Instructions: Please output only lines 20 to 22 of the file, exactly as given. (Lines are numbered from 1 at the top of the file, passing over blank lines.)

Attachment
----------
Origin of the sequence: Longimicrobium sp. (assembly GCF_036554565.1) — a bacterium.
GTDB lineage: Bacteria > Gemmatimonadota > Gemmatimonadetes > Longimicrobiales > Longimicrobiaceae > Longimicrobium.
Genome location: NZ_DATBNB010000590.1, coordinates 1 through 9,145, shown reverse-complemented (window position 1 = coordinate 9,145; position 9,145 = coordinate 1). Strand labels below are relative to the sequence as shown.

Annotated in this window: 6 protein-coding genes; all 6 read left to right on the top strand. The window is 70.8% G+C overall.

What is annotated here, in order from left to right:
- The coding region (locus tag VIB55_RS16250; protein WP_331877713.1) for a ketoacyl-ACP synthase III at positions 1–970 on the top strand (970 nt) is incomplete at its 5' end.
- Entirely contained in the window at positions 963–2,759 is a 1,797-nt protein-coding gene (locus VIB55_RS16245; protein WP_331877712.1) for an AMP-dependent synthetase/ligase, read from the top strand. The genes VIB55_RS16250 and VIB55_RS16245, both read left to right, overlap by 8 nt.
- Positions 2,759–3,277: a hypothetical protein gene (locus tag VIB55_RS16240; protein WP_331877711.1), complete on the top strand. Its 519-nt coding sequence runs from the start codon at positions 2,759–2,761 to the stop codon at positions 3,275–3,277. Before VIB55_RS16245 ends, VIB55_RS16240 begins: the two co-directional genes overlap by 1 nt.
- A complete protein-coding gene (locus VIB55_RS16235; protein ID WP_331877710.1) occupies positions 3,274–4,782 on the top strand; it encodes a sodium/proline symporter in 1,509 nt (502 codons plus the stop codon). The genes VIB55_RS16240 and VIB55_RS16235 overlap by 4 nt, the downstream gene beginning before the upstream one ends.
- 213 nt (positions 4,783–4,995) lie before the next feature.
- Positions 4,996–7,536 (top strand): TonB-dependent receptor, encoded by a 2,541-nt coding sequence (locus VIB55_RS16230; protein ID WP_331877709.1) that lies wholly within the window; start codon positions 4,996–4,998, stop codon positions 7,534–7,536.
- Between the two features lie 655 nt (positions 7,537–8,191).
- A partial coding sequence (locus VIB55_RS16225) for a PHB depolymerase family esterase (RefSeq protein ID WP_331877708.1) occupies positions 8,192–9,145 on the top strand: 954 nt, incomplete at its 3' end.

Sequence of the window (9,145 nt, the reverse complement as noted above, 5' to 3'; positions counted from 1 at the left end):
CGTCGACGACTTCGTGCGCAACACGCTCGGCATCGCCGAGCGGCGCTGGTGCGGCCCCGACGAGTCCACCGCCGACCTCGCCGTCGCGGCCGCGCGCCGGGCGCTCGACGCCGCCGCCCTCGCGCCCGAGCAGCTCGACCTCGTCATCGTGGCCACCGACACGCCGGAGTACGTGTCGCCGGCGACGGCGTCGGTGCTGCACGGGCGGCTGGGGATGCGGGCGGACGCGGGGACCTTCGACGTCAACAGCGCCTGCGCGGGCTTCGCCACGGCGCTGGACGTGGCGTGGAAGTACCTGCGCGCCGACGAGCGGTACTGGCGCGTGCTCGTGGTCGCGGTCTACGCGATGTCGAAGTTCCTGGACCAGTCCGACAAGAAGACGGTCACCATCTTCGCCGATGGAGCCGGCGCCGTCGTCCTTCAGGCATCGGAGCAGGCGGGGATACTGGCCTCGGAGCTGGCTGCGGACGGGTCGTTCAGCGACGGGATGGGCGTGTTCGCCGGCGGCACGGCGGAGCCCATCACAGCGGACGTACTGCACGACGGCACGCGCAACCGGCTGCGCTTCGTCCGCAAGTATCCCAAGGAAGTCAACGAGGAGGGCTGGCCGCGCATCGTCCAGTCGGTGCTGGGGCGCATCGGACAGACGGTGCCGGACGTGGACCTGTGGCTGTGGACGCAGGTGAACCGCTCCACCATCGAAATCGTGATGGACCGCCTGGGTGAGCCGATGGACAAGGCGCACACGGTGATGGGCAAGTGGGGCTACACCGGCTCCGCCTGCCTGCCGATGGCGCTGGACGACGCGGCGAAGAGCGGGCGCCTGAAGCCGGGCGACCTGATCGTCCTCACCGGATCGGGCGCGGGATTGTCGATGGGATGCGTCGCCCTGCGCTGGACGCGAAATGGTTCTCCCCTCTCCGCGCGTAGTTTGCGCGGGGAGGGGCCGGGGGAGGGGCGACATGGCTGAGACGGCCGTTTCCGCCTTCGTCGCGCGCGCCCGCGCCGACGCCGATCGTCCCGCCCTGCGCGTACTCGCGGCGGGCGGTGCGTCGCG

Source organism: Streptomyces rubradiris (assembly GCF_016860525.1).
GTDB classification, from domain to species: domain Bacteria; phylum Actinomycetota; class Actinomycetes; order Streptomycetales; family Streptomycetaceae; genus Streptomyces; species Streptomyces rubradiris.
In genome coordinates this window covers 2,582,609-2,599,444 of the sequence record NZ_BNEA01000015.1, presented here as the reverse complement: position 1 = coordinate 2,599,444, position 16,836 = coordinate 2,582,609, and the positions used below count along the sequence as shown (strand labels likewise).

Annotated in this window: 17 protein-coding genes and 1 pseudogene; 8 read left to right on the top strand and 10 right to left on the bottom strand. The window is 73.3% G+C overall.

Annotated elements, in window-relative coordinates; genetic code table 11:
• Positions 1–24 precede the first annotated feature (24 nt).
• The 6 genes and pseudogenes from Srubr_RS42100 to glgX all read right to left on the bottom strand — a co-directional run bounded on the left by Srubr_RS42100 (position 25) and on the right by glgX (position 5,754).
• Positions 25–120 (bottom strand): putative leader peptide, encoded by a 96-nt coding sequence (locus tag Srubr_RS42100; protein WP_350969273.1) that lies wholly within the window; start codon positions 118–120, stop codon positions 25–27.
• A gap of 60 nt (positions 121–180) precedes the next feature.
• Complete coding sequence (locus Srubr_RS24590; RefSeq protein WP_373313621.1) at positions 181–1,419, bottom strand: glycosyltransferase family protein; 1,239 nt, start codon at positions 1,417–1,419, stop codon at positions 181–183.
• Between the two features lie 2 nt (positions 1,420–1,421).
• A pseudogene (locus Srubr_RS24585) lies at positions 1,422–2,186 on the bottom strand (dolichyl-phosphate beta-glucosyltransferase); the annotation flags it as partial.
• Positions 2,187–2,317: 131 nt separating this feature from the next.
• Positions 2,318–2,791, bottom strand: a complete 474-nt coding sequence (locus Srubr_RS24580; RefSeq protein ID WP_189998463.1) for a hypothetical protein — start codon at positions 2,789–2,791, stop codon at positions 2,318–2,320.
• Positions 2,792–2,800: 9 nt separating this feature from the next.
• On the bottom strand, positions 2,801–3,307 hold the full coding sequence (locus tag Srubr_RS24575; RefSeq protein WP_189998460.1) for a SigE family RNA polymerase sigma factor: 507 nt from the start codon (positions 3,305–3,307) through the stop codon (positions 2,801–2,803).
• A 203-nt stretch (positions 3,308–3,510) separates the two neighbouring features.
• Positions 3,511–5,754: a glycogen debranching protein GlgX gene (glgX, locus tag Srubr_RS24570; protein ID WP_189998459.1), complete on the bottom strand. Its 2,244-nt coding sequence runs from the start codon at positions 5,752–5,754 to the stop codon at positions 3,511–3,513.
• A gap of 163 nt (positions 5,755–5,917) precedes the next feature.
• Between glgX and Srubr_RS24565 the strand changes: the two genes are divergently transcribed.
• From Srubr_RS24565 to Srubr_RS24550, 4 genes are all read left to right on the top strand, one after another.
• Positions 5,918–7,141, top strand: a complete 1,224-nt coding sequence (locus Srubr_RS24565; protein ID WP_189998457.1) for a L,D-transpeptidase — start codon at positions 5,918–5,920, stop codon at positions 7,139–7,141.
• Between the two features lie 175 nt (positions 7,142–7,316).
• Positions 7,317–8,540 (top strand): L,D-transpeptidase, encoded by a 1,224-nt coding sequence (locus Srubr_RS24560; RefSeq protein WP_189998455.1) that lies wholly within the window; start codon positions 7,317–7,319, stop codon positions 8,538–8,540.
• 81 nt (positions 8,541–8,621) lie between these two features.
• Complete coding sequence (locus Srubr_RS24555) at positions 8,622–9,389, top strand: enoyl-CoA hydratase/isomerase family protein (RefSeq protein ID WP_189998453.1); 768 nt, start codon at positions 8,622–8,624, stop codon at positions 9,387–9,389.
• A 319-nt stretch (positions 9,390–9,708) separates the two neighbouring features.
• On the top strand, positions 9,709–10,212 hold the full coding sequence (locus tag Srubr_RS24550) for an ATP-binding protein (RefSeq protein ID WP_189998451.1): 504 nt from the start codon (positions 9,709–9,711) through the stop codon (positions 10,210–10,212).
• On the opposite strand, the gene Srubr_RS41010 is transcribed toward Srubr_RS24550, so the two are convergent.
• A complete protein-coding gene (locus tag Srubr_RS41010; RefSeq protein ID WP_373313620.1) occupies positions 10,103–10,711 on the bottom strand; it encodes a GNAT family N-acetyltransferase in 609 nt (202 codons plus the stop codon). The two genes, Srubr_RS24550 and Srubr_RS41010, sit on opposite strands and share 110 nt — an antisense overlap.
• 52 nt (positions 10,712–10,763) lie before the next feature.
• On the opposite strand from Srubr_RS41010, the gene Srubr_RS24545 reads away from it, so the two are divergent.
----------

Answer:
Annotated elements, in window-relative coordinates; genetic code table 11:
• Positions 1–24 precede the first annotated feature (24 nt).
• The 6 genes and pseudogenes from Srubr_RS42100 to glgX all read right to left on the bottom strand — a co-directional run bounded on the left by Srubr_RS42100 (position 25) and on the right by glgX (position 5,754).